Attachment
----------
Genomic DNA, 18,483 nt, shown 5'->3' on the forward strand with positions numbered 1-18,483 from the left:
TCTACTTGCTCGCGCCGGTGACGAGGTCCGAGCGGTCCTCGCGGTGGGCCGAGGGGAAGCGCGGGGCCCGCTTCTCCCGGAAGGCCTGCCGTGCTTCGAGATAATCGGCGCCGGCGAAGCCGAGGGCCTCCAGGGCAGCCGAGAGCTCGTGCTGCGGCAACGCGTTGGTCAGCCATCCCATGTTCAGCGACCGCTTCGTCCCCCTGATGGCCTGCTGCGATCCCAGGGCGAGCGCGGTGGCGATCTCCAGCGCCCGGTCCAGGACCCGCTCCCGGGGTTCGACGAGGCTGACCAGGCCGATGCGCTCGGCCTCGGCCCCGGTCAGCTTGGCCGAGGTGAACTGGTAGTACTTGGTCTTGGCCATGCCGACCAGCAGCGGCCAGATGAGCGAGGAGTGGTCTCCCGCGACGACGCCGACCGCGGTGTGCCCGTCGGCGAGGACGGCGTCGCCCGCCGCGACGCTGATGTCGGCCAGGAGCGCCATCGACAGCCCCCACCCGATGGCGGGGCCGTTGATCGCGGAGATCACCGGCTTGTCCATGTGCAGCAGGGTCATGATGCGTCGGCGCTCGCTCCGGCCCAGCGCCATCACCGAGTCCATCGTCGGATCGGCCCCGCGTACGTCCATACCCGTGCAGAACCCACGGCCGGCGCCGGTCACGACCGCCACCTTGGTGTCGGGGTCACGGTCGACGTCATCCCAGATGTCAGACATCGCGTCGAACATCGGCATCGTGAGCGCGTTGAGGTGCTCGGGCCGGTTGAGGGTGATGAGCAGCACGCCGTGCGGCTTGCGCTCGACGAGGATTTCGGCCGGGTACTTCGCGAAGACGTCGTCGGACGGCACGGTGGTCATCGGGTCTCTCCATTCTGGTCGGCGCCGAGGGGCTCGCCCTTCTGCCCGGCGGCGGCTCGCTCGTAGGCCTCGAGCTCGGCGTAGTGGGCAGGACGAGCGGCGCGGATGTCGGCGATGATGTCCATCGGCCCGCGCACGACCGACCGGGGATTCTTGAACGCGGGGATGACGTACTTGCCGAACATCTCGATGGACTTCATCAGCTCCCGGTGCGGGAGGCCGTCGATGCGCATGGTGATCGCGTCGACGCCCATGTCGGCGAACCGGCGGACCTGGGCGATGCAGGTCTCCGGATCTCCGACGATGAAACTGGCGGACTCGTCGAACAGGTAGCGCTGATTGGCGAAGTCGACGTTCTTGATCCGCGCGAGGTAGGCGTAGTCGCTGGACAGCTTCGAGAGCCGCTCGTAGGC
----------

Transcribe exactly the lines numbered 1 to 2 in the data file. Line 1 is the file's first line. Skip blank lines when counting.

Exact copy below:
Genomic DNA, 18,483 nt, shown 5'->3' on the forward strand with positions numbered 1-18,483 from the left:
TCTACTTGCTCGCGCCGGTGACGAGGTCCGAGCGGTCCTCGCGGTGGGCCGAGGGGAAGCGCGGGGCCCGCTTCTCCCGGAAGGCCTGCCGTGCTTCGAGATAATCGGCGCCGGCGAAGCCGAGGGCCTCCAGGGCAGCCGAGAGCTCGTGCTGCGGCAACGCGTTGGTCAGCCATCCCATGTTCAGCGACCGCTTCGTCCCCCTGATGGCCTGCTGCGATCCCAGGGCGAGCGCGGTGGCGATCTCCAGCGCCCGGTCCAGGACCCGCTCCCGGGGTTCGACGAGGCTGACCAGGCCGATGCGCTCGGCCTCGGCCCCGGTCAGCTTGGCCGAGGTGAACTGGTAGTACTTGGTCTTGGCCATGCCGACCAGCAGCGGCCAGATGAGCGAGGAGTGGTCTCCCGCGACGACGCCGACCGCGGTGTGCCCGTCGGCGAGGACGGCGTCGCCCGCCGCGACGCTGATGTCGGCCAGGAGCGCCATCGACAGCCCCCACCCGATGGCGGGGCCGTTGATCGCGGAGATCACCGGCTTGTCCATGTGCAGCAGGGTCATGATGCGTCGGCGCTCGCTCCGGCCCAGCGCCATCACCGAGTCCATCGTCGGATCGGCCCCGCGTACGTCCATACCCGTGCAGAACCCACGGCCGGCGCCGGTCACGACCGCCACCTTGGTGTCGGGGTCACGGTCGACGTCATCCCAGATGTCAGACATCGCGTCGAACATCGGCATCGTGAGCGCGTTGAGGTGCTCGGGCCGGTTGAGGGTGATGAGCAGCACGCCGTGCGGCTTGCGCTCGACGAGGATTTCGGCCGGGTACTTCGCGAAGACGTCGTCGGACGGCACGGTGGTCATCGGGTCTCTCCATTCTGGTCGGCGCCGAGGGGCTCGCCCTTCTGCCCGGCGGCGGCTCGCTCGTAGGCCTCGAGCTCGGCGTAGTGGGCAGGACGAGCGGCGCGGATGTCGGCGATGATGTCCATCGGCCCGCGCACGACCGACCGGGGATTCTTGAACGCGGGGATGACGTACTTGCCGAACATCTCGATGGACTTCATCAGCTCCCGGTGCGGGAGGCCGTCGATGCGCATGGTGATCGCGTCGACGCCCATGTCGGCGAACCGGCGGACCTGGGCGATGCAGGTCTCCGGATCTCCGACGATGAAACTGGCGGACTCGTCGAACAGGTAGCGCTGATTGGCGAAGTCGACGTTCTTGATCCGCGCGAGGTAGGCGTAGTCGCTGGACAGCTTCGAGAGCCGCTCGTAGGC